Web Platform Docs - A Unified Resource for Web Developers
Written by Ian Elliot
Tuesday, 09 October 2012
Web Platform Docs is a new W3C hosted community resource for developers and designers who use open Web standards. Currently in Alpha it already has a wealth of material and is now asking volunteers to add more.
When you want to build something for the web, it's surprisingly difficult to find out how you can implement your vision across all browsers and operating systems. You often need to search across various websites and blogs to learn how certain technologies can be used. It's kind of like a scavenger hunt, except it's not any fun.
This is further explained in this introductory video which concludes with Tim Berners-Lee asking developers to join in to make the site "the best" for building web pages.
The Web Patform Docs (WPD) is envisaged as a community-driven wiki where, according to Tim Berners-Lee, who is Director of W3C as well as the acknowleded inventor of the World Wide Web
"all of us who are passionate about the web can share knowledge and help one another"
The initial WPD material has been contributed by Web Platform Stewards, ten organizations that have supported its formation with content and funding:
(The mising logo from this list is that of Apple which tops the alphbetical list of stewards.)
These stewards, and newly appointed ones, will continue to support it. According to Opera,
"While the site is a wiki, it has funding and staff on hand to monitor and maintain its content, which means that the information it contains will remain accurate and up to date."
Thanks to a "massive import of data from Microsoft, Opera, Google, Facebook, Mozilla, Nokia, Adobe, and W3C there already is a lot of content on WPD. This is arranged in six sections some of which have a lot of content, including a full Web development for beginners course from W3C.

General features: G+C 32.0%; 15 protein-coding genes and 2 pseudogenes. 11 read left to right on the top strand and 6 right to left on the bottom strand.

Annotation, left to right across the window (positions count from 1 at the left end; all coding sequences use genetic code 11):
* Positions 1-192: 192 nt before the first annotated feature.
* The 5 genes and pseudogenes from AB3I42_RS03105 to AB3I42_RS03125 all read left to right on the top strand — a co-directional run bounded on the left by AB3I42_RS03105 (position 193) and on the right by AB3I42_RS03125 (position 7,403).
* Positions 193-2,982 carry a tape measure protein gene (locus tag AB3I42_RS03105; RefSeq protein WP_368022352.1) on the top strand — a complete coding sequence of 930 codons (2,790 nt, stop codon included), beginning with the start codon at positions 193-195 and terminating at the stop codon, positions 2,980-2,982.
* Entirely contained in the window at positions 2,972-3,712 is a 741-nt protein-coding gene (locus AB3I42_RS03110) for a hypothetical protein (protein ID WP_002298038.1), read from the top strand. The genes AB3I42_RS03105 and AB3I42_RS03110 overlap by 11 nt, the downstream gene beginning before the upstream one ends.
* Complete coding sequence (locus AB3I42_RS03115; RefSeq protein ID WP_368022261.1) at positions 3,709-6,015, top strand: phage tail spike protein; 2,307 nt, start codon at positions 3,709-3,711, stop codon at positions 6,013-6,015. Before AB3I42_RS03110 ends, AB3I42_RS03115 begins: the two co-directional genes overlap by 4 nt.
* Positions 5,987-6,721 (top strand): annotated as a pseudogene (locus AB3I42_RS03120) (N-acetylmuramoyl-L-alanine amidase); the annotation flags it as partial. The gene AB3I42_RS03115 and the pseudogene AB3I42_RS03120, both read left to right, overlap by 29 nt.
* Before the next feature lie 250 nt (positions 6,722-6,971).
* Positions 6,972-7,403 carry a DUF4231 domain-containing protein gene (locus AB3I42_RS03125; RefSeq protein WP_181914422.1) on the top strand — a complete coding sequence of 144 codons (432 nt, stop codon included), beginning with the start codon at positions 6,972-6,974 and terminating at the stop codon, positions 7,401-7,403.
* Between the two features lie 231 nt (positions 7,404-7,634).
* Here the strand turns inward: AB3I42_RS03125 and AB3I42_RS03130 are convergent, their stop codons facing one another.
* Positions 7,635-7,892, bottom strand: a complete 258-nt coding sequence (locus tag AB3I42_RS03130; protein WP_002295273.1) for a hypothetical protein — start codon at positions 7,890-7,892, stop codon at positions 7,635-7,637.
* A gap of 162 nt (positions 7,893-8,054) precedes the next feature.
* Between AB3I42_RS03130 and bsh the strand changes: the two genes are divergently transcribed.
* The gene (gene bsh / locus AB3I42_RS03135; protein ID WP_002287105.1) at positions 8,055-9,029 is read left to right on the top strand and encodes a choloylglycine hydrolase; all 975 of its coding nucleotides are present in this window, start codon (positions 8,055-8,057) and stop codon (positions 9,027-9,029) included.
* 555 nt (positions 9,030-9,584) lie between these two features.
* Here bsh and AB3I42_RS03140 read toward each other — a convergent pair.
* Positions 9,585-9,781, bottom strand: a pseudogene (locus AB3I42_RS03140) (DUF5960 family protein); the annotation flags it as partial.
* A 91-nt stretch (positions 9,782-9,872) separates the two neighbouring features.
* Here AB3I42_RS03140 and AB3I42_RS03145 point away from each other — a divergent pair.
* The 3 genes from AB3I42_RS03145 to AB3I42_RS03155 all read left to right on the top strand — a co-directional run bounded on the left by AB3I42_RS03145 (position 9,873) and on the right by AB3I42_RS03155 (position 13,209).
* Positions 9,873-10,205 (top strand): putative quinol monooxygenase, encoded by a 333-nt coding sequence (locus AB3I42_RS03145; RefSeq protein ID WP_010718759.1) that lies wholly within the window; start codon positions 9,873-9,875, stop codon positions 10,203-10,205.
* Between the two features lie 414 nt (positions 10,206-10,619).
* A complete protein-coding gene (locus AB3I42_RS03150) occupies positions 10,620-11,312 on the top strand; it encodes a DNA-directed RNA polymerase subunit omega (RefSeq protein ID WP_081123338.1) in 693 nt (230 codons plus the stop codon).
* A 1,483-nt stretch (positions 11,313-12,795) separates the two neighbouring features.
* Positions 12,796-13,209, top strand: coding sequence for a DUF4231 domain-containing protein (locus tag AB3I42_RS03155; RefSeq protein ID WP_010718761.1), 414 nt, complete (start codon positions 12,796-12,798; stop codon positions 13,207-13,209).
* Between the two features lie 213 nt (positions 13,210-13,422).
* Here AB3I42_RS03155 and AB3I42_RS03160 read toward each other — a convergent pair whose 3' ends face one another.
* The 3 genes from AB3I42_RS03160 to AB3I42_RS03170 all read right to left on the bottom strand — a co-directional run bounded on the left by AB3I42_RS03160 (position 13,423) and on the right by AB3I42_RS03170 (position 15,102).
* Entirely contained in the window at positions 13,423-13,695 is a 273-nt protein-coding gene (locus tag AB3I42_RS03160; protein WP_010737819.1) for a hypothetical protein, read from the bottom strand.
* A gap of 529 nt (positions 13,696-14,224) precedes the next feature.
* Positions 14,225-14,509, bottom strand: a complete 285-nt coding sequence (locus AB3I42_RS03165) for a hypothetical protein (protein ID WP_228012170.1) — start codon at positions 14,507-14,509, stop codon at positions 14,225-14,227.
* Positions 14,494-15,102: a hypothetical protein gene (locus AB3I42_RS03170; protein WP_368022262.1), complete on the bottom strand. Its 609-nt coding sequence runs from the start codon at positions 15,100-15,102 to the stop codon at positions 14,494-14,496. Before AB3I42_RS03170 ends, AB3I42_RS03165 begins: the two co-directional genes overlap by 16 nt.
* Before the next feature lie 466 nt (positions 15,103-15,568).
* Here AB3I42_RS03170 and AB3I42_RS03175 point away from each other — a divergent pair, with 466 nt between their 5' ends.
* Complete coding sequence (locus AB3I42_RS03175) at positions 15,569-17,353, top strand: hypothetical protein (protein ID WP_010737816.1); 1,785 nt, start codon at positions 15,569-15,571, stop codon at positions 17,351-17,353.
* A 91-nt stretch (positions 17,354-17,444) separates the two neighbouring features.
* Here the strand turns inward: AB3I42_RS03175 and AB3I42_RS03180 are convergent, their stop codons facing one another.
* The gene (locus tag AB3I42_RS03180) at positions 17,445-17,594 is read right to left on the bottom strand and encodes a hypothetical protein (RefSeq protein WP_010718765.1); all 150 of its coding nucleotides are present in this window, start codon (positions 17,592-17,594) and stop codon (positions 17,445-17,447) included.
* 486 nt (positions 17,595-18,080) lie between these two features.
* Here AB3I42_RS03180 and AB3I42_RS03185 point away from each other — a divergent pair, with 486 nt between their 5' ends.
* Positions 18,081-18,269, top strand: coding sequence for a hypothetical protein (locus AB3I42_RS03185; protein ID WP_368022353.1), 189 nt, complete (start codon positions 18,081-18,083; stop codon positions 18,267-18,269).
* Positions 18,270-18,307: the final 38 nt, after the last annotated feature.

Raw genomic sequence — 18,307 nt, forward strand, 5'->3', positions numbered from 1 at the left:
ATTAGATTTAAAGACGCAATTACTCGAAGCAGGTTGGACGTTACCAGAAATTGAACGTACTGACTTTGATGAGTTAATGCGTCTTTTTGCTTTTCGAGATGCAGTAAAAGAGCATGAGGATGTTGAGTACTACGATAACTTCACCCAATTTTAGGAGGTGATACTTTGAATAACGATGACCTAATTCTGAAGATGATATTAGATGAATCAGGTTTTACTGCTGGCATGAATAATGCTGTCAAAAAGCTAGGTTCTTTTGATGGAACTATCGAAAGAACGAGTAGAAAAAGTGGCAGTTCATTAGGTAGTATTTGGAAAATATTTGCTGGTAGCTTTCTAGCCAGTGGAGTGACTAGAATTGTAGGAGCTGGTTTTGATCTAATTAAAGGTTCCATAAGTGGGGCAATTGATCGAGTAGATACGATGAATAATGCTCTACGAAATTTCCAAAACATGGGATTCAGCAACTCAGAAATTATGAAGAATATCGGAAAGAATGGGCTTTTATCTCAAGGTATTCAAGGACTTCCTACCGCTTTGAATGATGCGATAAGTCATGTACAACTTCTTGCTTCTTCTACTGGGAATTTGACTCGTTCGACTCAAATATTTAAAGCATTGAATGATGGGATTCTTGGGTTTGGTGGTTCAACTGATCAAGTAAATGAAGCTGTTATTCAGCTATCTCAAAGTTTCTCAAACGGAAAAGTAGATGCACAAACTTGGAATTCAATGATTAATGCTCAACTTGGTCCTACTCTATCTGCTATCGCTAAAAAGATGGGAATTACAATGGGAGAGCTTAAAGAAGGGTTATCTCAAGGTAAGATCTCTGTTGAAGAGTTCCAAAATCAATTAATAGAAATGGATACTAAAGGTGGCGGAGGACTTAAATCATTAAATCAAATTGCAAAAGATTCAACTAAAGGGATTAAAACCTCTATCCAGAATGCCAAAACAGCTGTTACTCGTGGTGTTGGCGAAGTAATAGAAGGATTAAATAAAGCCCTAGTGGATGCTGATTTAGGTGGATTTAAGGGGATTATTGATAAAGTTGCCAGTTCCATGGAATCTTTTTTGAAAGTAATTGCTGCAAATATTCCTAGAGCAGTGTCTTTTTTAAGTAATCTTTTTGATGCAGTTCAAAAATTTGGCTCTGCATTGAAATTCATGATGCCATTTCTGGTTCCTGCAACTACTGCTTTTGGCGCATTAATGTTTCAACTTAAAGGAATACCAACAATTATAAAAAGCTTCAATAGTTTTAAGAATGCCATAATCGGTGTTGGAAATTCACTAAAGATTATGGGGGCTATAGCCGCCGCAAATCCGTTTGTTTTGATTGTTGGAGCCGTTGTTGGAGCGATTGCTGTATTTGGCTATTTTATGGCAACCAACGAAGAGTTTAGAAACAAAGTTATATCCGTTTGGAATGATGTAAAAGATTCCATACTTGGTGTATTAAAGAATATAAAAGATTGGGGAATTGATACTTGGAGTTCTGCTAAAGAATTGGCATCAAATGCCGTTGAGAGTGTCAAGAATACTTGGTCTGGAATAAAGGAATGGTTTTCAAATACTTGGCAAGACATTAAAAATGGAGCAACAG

However, as you drill down you quickly come to areas where you are asked to contribute to the project and this is something that anyone with an account and validated e-mail address can do. The site has a Getting Started Guide, complete with a flow chart and lists of tasks that suit time frames of 5 minutes
If you want to know more about , you should consult a document with the title "Pillars" that explains that the site is founded on three principles - pragmatism, inclusion and consensus.
Other components of the site are a Question and Answer forum that already seems fairly lively, a live Chat room and a Blog which currently has one post that describes what is envisaged:
WebPlatform.org will have accurate, up-to-date, comprehensive references and tutorials for every part of client-side development and design, with quirks and bugs revealed and explained. It will have in-depth indicators of browser support and interoperability, with links to tests for specific features. It will feature discussions and script libraries for cutting-edge features at various states of implementation or standardization, with the opportunity to give feedback into the process before the features are locked down. It will have features to let you experiment with and share code snippets, examples, and solutions. It will have an API to access the structured information for easy reuse. It will have resources for teachers to help them train their students with critical skills. It will have information you just can’t get anywhere else, and it will have it all in one place.
WebPlatform.org promises to embody the best of the web and it is to be hoped that it lives up to Tim Berners-Lee's aspiration that together developers can make it the best resource for web development.
An often overlooked facet of the Alan Turing story is that he was the first to generate musical notes using a computer. This was as early as 1948 on the Manchester Mark I. A recording of the first com [ ... ]